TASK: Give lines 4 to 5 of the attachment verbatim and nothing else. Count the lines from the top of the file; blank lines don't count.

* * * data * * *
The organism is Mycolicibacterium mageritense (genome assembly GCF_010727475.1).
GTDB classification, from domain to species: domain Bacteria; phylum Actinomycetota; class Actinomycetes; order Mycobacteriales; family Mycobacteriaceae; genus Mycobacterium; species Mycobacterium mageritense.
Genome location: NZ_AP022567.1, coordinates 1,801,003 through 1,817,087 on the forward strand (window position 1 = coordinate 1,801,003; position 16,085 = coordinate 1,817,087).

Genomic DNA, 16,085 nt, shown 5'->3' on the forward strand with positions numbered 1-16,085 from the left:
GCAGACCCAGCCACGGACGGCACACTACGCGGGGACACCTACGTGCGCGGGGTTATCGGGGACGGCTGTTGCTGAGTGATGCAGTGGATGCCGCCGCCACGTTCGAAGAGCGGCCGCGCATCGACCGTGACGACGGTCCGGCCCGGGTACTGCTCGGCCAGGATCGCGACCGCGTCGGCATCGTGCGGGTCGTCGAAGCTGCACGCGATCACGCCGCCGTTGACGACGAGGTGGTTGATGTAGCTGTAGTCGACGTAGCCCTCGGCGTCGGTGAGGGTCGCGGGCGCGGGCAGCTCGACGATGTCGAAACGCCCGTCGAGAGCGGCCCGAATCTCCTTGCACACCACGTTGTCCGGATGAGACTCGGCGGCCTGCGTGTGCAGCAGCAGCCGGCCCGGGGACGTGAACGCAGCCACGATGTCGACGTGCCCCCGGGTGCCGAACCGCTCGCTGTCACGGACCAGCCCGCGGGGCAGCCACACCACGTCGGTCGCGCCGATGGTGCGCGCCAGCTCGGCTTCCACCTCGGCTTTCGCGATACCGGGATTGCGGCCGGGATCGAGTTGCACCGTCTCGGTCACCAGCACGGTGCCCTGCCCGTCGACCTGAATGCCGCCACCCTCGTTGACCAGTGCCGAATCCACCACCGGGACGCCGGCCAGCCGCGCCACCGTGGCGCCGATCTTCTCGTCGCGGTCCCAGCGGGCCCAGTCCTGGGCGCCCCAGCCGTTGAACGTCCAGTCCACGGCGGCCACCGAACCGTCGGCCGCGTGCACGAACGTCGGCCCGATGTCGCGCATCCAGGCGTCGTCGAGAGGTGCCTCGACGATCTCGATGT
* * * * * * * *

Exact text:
Genomic DNA, 16,085 nt, shown 5'->3' on the forward strand with positions numbered 1-16,085 from the left:
GCAGACCCAGCCACGGACGGCACACTACGCGGGGACACCTACGTGCGCGGGGTTATCGGGGACGGCTGTTGCTGAGTGATGCAGTGGATGCCGCCGCCACGTTCGAAGAGCGGCCGCGCATCGACCGTGACGACGGTCCGGCCCGGGTACTGCTCGGCCAGGATCGCGACCGCGTCGGCATCGTGCGGGTCGTCGAAGCTGCACGCGATCACGCCGCCGTTGACGACGAGGTGGTTGATGTAGCTGTAGTCGACGTAGCCCTCGGCGTCGGTGAGGGTCGCGGGCGCGGGCAGCTCGACGATGTCGAAACGCCCGTCGAGAGCGGCCCGAATCTCCTTGCACACCACGTTGTCCGGATGAGACTCGGCGGCCTGCGTGTGCAGCAGCAGCCGGCCCGGGGACGTGAACGCAGCCACGATGTCGACGTGCCCCCGGGTGCCGAACCGCTCGCTGTCACGGACCAGCCCGCGGGGCAGCCACACCACGTCGGTCGCGCCGATGGTGCGCGCCAGCTCGGCTTCCACCTCGGCTTTCGCGATACCGGGATTGCGGCCGGGATCGAGTTGCACCGTCTCGGTCACCAGCACGGTGCCCTGCCCGTCGACCTGAATGCCGCCACCCTCGTTGACCAGTGCCGAATCCACCACCGGGACGCCGGCCAGCCGCGCCACCGTGGCGCCGATCTTCTCGTCGCGGTCCCAGCGGGCCCAGTCCTGGGCGCCCCAGCCGTTGAACGTCCAGTCCACGGCGGCCACCGAACCGTCGGCCGCGTGCACGAACGTCGGCCCGATGTCGCGCATCCAGGCGTCGTCGAGAGGTGCCTCGACGATCTCGATGT